With Kyoto set to die unless the international community agrees to another scheme, South Africa will host the latest round of climate negotiations.
It’s October, so the annual round of UN climate talks must be close. This year it’s the turn of Durban, where negotiators, campaigners and journalists will soon be headed, though probably not in the numbers that swamped Copenhagen in 2009 – or even Cancun last year. Can the South Africans succeed where the Danes and the Mexicans didn’t?
A year ago the cynics were saying that South Africa saw the meeting more as a chance to attract tourists than as a serious negotiating round. But COP-17 (the seventeenth conference of the parties to the UN Framework Convention on Climate Change) will concentrate minds.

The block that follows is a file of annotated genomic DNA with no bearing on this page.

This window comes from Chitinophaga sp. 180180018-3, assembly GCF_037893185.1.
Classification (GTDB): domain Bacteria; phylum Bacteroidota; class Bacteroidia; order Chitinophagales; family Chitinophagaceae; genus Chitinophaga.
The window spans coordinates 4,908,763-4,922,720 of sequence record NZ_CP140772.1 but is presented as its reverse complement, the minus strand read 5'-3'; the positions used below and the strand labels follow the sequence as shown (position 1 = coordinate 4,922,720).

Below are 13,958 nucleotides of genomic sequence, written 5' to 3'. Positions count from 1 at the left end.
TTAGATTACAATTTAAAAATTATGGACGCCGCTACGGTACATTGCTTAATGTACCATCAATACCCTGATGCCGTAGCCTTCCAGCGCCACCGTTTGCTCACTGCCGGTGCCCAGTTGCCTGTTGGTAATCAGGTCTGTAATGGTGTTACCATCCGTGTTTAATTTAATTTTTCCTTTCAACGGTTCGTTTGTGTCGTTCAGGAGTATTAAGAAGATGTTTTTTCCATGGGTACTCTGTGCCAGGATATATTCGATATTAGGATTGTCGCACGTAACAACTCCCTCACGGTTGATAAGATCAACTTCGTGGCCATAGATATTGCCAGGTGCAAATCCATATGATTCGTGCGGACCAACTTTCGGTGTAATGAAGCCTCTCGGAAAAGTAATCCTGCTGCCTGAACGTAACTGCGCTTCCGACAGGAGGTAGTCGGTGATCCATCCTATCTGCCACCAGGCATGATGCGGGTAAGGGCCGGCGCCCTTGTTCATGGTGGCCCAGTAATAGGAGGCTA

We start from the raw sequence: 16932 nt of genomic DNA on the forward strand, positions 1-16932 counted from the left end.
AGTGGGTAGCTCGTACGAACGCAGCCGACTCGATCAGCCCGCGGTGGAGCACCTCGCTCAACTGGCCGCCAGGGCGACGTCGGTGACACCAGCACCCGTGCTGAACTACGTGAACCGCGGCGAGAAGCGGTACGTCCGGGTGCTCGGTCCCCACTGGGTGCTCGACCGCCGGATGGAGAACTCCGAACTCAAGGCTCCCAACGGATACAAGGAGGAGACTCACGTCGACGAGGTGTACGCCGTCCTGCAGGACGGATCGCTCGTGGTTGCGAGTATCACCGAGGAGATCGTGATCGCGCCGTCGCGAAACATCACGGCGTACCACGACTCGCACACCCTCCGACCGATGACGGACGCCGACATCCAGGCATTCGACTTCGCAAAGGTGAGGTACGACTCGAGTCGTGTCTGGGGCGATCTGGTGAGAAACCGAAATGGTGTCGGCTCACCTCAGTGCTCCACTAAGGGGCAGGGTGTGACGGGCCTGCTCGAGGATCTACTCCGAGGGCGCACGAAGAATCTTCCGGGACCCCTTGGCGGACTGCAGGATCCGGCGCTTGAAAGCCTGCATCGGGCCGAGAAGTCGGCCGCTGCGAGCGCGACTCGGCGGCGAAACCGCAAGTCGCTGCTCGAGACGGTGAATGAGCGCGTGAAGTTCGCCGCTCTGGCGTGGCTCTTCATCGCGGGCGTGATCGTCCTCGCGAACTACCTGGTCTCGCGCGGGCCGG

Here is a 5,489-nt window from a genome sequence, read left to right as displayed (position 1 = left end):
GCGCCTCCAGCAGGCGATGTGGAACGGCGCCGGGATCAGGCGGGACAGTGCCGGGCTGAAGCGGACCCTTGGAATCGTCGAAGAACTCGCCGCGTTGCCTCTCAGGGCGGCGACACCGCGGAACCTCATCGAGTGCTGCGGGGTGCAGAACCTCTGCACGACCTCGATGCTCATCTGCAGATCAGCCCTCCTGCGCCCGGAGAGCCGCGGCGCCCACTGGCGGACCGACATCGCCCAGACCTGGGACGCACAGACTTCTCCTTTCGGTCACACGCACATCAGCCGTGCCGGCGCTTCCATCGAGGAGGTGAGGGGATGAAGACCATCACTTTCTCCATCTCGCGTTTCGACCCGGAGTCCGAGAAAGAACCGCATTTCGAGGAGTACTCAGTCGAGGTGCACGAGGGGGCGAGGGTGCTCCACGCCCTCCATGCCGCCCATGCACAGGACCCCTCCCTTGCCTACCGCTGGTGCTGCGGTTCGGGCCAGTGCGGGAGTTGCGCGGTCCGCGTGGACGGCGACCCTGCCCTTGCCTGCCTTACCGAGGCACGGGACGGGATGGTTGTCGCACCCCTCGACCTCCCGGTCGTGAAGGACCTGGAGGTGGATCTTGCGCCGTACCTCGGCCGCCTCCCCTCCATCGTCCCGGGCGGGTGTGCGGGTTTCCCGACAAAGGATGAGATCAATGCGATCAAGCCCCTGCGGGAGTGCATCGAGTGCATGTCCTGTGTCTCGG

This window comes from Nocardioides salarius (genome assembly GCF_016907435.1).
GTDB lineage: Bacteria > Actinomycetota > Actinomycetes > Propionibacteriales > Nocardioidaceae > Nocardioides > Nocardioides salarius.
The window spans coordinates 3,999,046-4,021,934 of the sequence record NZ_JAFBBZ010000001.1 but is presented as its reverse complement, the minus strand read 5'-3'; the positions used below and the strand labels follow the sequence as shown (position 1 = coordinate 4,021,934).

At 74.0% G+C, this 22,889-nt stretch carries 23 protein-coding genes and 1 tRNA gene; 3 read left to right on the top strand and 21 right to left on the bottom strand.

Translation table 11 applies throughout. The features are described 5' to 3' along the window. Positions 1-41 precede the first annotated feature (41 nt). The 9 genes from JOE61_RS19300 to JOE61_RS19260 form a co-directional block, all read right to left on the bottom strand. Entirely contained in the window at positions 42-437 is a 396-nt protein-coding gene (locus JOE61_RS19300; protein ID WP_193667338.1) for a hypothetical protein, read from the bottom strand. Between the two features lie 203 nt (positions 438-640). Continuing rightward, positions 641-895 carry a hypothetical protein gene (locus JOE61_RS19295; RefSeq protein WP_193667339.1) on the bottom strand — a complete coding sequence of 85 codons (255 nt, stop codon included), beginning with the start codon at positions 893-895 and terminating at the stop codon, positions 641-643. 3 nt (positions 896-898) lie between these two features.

With the world economy in the dumps, “climate change action” just isn’t as fashionable as it used to be. Of course, the US never signed the original deal.
The US has refused to ratify the Protocol, saying it won’t accept constraints that do not apply to the world’s other principal greenhouse polluter, China. And China, like other developing countries, is exempt from Kyoto’s provisions.
The chance of getting these delegates and beuaracrats to agree to anything substantial is remote. Meanwhile, Australia is pushing on with this carbon tax.